Political correctness run amok – Get a life people. I have a right to say and do anything I please, as long as I don’t infringe on anyone else’s rights. But the right to not be offended is not one of them. You’re offended? Too bad. You have a right to choose whether or not to be offended. If you’re offended, you made the wrong choice.

          I believe that society should take care of those who truly can’t take care of themselves. The government should be the last resort, however, not the first and only resort. Other than the circumstances that would fall into that category, I believe it’s inherently wrong for a government to take the property (dollars) of one person who earned it, for the sole purpose of giving it to another person who didn’t. I believe in equality of opportunity, but not equality of outcome. If one person works harder than another, then he deserves a better quality of life than another. And yes, even it that person gets more of life’s breaks. Life is not fair, but it’s not the role of government to attempt to make it so.

          I could go on and on with social issues, but the bottom line and common denominator on almost ANY issue is personal responsibility.


          For the purpose of putting all this in the context of the discussion topic, bias in the media, some people think that the reporting of events and/or issues, and even the decision concerning which stories and/or issues to report, is influenced by the personal preference (the bias) of the journalist and/or reporter. For example, if a reporter is very sympathetic to the plight of the homeless, the wording and emphasis might be different than a reporter who might not be as sympathetic. The same could apply to a war, a business related story, or an election. Therefore, in my opinion, getting a good balance is the key to being well-informed. (I even struggled to write the various descriptions without being too obvious as to my bias.)

          Agree or disagree or comments? Feel free to chime in.

        • #2672930

          Out of context

          by oz_media ·

          In reply to Take cover people brain overloaded explosion eminent

          You made a valid point regarding perceptive bias yet your examples were generally taken out of context.
          “The slow allied buildup and positioning of forces took too long.”
          I believe this regards the actual execution of the invasion.

          When I said:
          “There was no reason for such a rapid and poorly planned invasion of Iraq.”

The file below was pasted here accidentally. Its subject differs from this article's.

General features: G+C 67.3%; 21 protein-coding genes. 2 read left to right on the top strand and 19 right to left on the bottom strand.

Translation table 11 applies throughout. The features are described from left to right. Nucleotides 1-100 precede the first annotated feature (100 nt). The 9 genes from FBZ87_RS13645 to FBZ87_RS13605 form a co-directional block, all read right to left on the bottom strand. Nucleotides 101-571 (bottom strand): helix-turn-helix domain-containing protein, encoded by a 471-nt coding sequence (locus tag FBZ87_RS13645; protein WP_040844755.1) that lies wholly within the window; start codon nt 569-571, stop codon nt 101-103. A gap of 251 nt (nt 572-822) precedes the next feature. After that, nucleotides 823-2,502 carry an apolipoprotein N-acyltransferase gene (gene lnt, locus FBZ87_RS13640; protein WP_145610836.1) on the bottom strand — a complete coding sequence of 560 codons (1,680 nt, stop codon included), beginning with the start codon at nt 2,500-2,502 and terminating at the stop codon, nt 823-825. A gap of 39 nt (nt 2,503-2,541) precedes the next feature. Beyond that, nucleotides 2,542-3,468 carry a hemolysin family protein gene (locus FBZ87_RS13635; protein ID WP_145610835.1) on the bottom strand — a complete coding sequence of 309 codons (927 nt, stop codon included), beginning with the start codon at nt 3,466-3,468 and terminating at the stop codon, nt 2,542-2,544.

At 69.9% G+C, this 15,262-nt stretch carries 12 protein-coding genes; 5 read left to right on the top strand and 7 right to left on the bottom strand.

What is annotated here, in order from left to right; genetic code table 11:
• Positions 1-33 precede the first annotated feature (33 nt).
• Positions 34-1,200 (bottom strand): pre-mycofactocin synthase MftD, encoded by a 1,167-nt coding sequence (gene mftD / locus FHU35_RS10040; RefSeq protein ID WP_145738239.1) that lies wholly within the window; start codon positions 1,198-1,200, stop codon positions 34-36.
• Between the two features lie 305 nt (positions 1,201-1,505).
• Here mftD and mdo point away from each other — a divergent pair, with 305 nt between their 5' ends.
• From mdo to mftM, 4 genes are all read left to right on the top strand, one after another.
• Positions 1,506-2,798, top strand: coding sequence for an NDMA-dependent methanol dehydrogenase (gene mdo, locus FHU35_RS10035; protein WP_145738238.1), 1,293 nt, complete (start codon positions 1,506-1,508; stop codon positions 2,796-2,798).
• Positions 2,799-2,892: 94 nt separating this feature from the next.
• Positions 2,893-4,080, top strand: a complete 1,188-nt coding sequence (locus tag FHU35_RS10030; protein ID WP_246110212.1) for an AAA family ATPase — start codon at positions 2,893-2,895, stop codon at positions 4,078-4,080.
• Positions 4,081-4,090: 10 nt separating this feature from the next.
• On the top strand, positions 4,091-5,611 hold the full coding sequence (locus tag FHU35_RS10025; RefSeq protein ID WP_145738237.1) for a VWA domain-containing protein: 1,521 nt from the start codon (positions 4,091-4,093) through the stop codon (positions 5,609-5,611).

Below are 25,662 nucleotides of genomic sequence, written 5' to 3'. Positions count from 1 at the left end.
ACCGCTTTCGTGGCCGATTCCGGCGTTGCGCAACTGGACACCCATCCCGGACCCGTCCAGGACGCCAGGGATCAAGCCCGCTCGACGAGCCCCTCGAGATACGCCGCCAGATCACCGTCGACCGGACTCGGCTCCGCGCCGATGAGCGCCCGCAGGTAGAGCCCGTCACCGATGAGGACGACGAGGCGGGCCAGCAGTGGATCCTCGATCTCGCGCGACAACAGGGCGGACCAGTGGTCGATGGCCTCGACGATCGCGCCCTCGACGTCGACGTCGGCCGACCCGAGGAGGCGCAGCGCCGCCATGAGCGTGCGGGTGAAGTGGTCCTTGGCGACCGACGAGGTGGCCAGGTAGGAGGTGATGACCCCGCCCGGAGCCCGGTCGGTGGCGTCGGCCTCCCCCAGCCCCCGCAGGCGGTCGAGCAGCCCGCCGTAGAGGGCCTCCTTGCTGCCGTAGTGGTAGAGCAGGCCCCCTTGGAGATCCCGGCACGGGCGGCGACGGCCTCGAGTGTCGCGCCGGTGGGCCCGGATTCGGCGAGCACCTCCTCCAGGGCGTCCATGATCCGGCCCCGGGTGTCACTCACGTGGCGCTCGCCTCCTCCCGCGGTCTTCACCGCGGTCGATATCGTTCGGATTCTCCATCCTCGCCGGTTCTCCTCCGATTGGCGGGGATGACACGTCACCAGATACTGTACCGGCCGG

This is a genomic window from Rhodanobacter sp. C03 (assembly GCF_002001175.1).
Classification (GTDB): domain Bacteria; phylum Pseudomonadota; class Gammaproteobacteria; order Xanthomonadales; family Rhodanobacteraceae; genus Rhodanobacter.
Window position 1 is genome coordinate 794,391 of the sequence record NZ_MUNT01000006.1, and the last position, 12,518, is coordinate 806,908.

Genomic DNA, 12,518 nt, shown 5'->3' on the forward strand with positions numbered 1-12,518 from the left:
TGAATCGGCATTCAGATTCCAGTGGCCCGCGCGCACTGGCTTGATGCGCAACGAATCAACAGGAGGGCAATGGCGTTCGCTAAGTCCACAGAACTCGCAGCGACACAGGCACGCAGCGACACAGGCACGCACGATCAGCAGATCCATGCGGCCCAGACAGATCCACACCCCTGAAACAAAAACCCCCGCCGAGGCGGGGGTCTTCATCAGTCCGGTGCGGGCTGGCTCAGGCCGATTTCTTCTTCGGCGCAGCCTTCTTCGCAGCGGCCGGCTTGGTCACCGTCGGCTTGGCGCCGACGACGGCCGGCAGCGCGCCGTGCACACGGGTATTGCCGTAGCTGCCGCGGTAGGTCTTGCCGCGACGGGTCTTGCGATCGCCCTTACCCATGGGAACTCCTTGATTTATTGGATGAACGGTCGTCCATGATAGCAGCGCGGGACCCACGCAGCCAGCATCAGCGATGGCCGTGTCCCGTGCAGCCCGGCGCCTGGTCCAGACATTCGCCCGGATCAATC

I was referring to the haste in which it was finalized as a resolution and the poor execution mirrors the acove statement as how the invasion was originally executed in a very motley crew style.


          “The pursuit of the Iraq war followed a fairly detailed script. Air superiority was so successful it was essentially taken for granted.”

          This suggests a well planned and trained taxtical
          formation of the US and UK troops.

          When I said:
          “There was no tactical thought process behind the Iraq invasion”

          I was referring to the absence of needed Canadian recon teams and support. This I believe was shortly after a tank crew was hit and later said to be hit while absent of recon and forced to move onward without needed knowledge.

          “There was a lot, I mean a lot, of time given to planning what they would have to do to ramp up to a conflict?

          Again this refers to the American position only, as well as standard training that ANY force would undergo. In these times of war, America has trained and fought in desert conditions and are well prepared to go to war anytime. This does not reflect the decision making process behind this war, just the military preparedness of the US Army and tactical teams.


          Perhaps interpretation is a much more important part of the media than the message is.

        • #2672873

          My quotes were not taken out of context

          by maxwell edison ·

          In reply to Take cover people brain overloaded explosion eminent

          Unless the context of your intentions failed to find its way into your words.

          You said one thing, while military experts said another.

          Gee, I didn’t know that, among all the other areas of expertise you espouse, that you were a world renowned military tactician as well.

          Is there anything that you’re not the best at?

          If there is, one wouldn’t know it by your braggadocios know-it-all attitude.

        • #2672805

          Tome for a nap mabe Max

          by oz_media ·

          In reply to Take cover people brain overloaded explosion eminent

          Well it looks as if surly Max is at the “that’s not what YOU said” phase of his existence again.

          YES, you completely took these statements out of context as you so often do due to your conprehension disability.